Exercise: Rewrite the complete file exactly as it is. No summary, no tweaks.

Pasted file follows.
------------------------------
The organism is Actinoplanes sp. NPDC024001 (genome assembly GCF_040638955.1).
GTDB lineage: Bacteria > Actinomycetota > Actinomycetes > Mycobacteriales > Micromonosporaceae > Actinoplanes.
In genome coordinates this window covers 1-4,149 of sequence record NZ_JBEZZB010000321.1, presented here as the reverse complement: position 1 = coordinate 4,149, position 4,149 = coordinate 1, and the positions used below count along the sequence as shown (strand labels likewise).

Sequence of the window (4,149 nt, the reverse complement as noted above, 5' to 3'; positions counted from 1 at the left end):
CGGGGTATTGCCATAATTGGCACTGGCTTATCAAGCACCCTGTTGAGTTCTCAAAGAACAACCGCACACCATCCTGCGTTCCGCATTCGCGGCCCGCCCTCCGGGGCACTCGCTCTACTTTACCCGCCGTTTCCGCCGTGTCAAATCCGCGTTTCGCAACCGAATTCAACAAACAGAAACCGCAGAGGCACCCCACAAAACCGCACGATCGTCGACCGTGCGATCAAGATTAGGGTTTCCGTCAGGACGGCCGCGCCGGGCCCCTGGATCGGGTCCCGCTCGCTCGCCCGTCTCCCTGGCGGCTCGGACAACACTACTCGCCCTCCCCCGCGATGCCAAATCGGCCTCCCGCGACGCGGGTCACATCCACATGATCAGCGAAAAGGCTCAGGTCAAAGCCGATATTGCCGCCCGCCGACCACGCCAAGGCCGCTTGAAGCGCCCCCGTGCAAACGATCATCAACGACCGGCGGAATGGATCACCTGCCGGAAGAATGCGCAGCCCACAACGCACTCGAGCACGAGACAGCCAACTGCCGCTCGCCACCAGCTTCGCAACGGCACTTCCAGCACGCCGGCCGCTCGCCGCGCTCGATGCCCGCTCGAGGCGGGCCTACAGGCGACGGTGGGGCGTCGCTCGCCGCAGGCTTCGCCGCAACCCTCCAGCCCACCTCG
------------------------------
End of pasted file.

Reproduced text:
The organism is Actinoplanes sp. NPDC024001 (genome assembly GCF_040638955.1).
GTDB lineage: Bacteria > Actinomycetota > Actinomycetes > Mycobacteriales > Micromonosporaceae > Actinoplanes.
In genome coordinates this window covers 1-4,149 of sequence record NZ_JBEZZB010000321.1, presented here as the reverse complement: position 1 = coordinate 4,149, position 4,149 = coordinate 1, and the positions used below count along the sequence as shown (strand labels likewise).

Sequence of the window (4,149 nt, the reverse complement as noted above, 5' to 3'; positions counted from 1 at the left end):
CGGGGTATTGCCATAATTGGCACTGGCTTATCAAGCACCCTGTTGAGTTCTCAAAGAACAACCGCACACCATCCTGCGTTCCGCATTCGCGGCCCGCCCTCCGGGGCACTCGCTCTACTTTACCCGCCGTTTCCGCCGTGTCAAATCCGCGTTTCGCAACCGAATTCAACAAACAGAAACCGCAGAGGCACCCCACAAAACCGCACGATCGTCGACCGTGCGATCAAGATTAGGGTTTCCGTCAGGACGGCCGCGCCGGGCCCCTGGATCGGGTCCCGCTCGCTCGCCCGTCTCCCTGGCGGCTCGGACAACACTACTCGCCCTCCCCCGCGATGCCAAATCGGCCTCCCGCGACGCGGGTCACATCCACATGATCAGCGAAAAGGCTCAGGTCAAAGCCGATATTGCCGCCCGCCGACCACGCCAAGGCCGCTTGAAGCGCCCCCGTGCAAACGATCATCAACGACCGGCGGAATGGATCACCTGCCGGAAGAATGCGCAGCCCACAACGCACTCGAGCACGAGACAGCCAACTGCCGCTCGCCACCAGCTTCGCAACGGCACTTCCAGCACGCCGGCCGCTCGCCGCGCTCGATGCCCGCTCGAGGCGGGCCTACAGGCGACGGTGGGGCGTCGCTCGCCGCAGGCTTCGCCGCAACCCTCCAGCCCACCTCG